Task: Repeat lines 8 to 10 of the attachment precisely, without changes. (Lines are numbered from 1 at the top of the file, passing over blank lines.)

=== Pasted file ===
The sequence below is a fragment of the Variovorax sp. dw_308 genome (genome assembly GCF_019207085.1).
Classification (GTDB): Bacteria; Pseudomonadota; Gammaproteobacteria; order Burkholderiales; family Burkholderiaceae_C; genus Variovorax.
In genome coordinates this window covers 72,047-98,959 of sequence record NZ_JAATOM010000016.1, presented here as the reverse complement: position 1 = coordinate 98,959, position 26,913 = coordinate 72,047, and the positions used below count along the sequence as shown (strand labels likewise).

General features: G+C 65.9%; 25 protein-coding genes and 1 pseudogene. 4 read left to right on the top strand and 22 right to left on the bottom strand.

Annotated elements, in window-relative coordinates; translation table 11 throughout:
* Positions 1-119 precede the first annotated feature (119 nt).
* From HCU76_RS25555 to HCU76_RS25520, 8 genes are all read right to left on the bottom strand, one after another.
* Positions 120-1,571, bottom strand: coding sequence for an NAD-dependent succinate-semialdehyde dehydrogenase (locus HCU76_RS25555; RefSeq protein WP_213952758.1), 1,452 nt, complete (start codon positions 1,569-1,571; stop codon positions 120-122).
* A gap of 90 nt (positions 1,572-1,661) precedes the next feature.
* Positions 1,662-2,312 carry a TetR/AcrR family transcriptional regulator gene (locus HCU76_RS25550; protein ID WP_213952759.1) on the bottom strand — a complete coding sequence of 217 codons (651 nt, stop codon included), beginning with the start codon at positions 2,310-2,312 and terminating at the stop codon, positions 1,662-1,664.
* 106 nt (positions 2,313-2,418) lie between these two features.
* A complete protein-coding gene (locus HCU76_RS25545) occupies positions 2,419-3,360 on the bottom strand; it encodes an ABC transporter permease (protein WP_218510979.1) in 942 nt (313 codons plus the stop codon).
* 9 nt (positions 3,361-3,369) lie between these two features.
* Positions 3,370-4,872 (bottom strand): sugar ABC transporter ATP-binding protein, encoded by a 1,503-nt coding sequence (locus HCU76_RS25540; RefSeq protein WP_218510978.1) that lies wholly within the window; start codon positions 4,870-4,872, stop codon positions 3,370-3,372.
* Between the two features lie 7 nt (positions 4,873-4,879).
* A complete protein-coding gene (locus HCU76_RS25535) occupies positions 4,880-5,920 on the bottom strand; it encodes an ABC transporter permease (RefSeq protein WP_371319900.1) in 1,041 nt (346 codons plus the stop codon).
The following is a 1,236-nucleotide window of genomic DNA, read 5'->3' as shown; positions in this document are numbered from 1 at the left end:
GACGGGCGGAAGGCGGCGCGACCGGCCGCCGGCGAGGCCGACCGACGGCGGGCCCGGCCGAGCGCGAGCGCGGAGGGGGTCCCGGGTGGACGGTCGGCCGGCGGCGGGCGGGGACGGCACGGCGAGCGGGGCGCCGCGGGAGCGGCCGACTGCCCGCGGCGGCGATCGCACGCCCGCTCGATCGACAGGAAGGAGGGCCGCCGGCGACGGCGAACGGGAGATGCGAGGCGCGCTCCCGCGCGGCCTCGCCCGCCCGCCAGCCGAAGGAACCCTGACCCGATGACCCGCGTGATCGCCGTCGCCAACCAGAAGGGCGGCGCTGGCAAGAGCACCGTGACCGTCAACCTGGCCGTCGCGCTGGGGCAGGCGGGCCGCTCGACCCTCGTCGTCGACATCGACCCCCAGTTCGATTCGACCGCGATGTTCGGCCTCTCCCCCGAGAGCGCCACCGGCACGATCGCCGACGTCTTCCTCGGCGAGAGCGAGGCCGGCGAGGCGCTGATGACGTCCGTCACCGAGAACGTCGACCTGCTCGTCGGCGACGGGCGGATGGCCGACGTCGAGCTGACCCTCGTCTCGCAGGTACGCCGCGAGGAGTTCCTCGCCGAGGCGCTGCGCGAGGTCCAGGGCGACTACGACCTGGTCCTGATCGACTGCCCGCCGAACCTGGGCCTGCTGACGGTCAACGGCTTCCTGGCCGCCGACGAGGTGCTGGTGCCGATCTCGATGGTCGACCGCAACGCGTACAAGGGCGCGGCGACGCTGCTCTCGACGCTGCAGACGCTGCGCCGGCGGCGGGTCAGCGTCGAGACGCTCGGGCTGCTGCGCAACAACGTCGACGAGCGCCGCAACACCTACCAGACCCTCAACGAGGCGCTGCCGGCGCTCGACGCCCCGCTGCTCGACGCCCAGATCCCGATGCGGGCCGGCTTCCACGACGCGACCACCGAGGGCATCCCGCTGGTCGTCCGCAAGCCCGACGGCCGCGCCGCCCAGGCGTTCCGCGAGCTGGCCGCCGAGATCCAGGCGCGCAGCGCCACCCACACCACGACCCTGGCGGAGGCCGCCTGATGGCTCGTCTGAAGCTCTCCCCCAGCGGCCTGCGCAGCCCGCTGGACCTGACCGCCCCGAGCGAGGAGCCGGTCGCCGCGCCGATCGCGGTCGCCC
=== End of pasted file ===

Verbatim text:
* Positions 120-1,571, bottom strand: coding sequence for an NAD-dependent succinate-semialdehyde dehydrogenase (locus HCU76_RS25555; RefSeq protein WP_213952758.1), 1,452 nt, complete (start codon positions 1,569-1,571; stop codon positions 120-122).
* A gap of 90 nt (positions 1,572-1,661) precedes the next feature.
* Positions 1,662-2,312 carry a TetR/AcrR family transcriptional regulator gene (locus HCU76_RS25550; protein ID WP_213952759.1) on the bottom strand — a complete coding sequence of 217 codons (651 nt, stop codon included), beginning with the start codon at positions 2,310-2,312 and terminating at the stop codon, positions 1,662-1,664.